Getting the Daily Dose of Protein with Turkey
Tara Collingwood, MS, RDN, CSSD, ACE-CPT NTF Advisory Board Member
Eating protein is all the rage these days, but why do people actually need protein and how can it benefit them? How can you best educate your customers and clients about optimal protein consumption? I work with a lot of athletes, and they know that protein builds and repairs muscle. But protein has several functions within our bodies from cell regulation, immune function, and nutrient transport to postural support. Protein is a macronutrient, which means our bodies need the right amount daily in order to function properly. Because protein is used for hormones, enzymes, cells, tissue repair, bone, muscle, cartilage, and more, it is important to have enough protein intake in order to keep the body fueled and to maintain all of these body processes. Bonus: protein keeps you full longer than carbs, so make sure you recommend including it with every meal so your clients are not starving all day long. I tell my clients who complain about being hungry all the time to up their protein intake and that helps stave off hunger. Turkey, a lean protein powerhouse, is the perfect solution for those hunger pangs. A versatile protein, turkey can easily be incorporated into meals and snacks throughout the day.
The Recommended Dietary Allowance (RDA) for protein is 0.8 grams (g)/kilogram (kg) of body weight per day (take weight in pounds and divide by 2.2 to get your weight in kilograms). A 3 oz serving of turkey provides 50% of the RDA for the average person. Each individual is different, though! In general, it has been found that people who are active need more protein than those who are sedentary. However, each person’s protein needs will vary depending on exercise type, intensity, duration, and their total calorie needs. In my experience, I recommend endurance athletes (runners, cyclists, etc) aim for 1.2 to 1.4 g per kg body weight and strength and power athletes (weight lifters) aim for 1.2 to 1.7 g per kg of body weight.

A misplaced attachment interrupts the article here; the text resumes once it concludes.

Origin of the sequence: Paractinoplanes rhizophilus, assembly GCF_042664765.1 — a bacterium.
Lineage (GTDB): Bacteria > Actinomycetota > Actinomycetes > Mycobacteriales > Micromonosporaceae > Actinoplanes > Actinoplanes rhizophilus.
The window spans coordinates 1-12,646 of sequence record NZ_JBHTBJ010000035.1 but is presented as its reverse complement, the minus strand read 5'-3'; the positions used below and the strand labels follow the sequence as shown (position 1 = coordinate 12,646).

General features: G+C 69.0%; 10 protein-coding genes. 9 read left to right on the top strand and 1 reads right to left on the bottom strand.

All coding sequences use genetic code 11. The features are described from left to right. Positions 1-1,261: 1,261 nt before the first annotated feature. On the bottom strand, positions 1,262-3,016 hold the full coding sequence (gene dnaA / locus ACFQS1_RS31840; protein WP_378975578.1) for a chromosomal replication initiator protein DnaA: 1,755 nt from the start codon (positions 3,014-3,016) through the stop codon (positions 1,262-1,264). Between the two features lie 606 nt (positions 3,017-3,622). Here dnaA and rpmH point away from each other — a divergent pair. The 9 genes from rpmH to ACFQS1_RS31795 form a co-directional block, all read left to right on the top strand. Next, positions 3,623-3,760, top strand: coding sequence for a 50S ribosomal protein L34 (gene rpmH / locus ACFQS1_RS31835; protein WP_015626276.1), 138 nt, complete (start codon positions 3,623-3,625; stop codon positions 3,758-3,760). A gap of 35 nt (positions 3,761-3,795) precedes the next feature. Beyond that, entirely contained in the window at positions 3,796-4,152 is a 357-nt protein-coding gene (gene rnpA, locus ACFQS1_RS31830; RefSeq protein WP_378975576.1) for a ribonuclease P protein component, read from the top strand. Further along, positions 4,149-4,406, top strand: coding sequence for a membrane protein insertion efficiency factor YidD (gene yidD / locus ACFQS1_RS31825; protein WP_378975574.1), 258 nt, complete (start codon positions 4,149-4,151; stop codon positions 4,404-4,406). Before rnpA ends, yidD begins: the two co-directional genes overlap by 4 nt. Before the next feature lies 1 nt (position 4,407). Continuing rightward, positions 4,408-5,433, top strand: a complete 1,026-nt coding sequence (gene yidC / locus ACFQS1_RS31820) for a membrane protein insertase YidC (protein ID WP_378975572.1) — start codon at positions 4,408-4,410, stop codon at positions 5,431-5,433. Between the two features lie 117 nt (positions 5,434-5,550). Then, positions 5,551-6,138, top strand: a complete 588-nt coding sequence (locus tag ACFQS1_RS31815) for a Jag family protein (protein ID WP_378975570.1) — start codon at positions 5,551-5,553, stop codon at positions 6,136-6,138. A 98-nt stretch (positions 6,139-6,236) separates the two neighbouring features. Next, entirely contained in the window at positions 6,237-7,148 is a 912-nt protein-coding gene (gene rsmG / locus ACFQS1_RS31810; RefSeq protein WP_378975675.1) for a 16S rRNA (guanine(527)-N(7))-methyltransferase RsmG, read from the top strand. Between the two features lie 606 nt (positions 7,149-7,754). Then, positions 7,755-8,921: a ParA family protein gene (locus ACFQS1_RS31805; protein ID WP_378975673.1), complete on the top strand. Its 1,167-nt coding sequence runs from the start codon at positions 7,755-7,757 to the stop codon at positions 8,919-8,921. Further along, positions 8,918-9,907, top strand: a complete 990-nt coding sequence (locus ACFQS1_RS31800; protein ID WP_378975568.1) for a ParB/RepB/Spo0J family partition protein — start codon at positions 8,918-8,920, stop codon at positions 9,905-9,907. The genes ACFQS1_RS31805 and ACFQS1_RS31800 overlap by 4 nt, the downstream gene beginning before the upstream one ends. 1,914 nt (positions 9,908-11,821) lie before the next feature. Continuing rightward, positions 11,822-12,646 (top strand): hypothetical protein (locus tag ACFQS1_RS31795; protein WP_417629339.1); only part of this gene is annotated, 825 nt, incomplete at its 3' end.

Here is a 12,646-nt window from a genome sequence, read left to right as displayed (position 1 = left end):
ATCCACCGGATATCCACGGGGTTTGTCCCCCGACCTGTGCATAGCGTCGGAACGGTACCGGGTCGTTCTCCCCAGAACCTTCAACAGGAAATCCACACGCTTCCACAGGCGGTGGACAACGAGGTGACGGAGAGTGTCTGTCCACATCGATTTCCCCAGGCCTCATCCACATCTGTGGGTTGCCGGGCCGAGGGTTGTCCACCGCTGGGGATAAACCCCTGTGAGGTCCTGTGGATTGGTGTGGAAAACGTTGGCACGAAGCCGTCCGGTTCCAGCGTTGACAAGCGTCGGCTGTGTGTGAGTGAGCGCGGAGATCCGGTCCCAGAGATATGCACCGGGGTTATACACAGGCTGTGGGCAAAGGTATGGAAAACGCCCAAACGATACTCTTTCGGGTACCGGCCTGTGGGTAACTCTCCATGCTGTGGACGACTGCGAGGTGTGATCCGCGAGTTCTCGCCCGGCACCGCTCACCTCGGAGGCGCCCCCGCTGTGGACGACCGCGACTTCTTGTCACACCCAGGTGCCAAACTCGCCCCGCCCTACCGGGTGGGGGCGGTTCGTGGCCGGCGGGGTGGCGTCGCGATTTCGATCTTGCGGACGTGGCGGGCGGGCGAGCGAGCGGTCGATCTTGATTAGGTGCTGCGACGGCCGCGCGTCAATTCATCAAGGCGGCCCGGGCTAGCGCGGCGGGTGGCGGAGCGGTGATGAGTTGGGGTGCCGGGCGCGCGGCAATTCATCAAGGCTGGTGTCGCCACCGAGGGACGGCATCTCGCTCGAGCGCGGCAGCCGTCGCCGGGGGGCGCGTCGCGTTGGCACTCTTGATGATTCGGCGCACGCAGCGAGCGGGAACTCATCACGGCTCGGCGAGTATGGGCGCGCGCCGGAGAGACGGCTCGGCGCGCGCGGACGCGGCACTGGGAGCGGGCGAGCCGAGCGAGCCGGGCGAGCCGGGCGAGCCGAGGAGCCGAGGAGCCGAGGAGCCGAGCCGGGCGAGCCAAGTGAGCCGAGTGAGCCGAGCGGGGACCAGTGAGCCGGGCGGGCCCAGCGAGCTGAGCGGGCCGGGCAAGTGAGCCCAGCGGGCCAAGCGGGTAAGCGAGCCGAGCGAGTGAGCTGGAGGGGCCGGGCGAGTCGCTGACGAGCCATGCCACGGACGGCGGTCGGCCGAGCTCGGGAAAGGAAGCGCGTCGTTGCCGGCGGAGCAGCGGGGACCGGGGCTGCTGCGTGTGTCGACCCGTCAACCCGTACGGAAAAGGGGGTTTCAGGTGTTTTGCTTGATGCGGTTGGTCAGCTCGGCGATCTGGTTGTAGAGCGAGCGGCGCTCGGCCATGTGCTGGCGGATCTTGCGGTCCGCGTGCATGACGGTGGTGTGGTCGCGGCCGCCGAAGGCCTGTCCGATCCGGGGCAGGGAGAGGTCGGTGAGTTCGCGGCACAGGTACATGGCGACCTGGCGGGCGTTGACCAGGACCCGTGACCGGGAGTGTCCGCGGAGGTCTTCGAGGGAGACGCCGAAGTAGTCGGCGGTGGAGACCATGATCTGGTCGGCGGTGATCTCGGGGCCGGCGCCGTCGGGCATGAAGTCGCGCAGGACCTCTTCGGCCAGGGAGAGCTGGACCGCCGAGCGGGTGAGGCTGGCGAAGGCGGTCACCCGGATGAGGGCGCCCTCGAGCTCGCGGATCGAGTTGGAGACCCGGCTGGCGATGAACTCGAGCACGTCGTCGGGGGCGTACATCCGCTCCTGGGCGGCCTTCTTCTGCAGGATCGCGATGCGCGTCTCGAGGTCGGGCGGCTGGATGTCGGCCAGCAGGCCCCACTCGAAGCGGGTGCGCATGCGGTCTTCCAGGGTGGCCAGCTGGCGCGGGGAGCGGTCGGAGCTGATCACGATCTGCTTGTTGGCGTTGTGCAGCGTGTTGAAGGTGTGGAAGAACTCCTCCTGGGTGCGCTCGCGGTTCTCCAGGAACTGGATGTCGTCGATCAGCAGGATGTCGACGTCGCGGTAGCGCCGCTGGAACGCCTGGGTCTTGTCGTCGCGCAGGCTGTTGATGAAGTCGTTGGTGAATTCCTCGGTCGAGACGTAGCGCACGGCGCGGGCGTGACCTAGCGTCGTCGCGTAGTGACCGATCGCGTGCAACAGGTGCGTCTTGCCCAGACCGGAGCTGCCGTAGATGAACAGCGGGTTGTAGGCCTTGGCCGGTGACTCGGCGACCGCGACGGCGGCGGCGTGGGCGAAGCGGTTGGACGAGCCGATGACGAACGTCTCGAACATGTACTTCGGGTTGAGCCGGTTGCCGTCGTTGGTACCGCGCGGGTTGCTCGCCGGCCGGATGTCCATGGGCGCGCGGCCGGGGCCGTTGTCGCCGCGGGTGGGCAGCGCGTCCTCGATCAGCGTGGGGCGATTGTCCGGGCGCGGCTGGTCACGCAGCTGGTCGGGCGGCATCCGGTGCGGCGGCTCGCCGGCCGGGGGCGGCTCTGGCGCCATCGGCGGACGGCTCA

You also have to think about when your clients are eating protein, not just how much they’re eating. A person needs protein throughout the day because his/her body is constantly regenerating new cells and tissue all day long. Research shows that it’s best to distribute protein among breakfast, lunch, dinner, and snacks throughout the day. For example, someone who requires 80 grams of protein in a day should eat 20g for each meal and then 20g total for their snacks during the day. Again, everyone is different and their needs will vary. I recommend meals ranging from 15 to 40 or more grams of protein depending on someone’s protein needs. In addition, muscle needs fuel after a workout, so I’m always telling my clients to eat carbohydrates within 30 minutes and protein within 2 hours will help provide energy as well as repair and recover muscles.
There are many ways to get protein at meals and snacks. When recommending protein sources, help your clients and customers choose turkey, a lean protein that delivers taste, convenience and value. Get inspired with these examples of meals and snacks :
• Turkey bacon with eggs and toast (24 grams protein)
• Turkey sausage breakfast burrito (23 grams protein)
• Turkey bacon, cheese and apple frittata (29 grams protein)
• Turkey Salad with walnuts and dried cranberries on whole wheat bread (20 grams protein in 3 oz)
• Turkey and cheese quesadilla (29 grams protein)
• Grilled turkey with quinoa and green beans (27 grams protein)
• Stir fried vegetables with turkey over brown rice (16 grams protein)
• Turkey and vegetable kabobs (30 grams protein)
• Turkey tacos (2) with cheese, lettuce and salsa (22 grams protein)
Post Work-Out Recovery Snacks:
• Turkey, cheese, and apple slices (15 grams protein)
• Turkey Jerky (13 grams protein)
• Deli roll-up of whole wheat tortilla, turkey, cheese, lettuce and tomato (12 grams protein)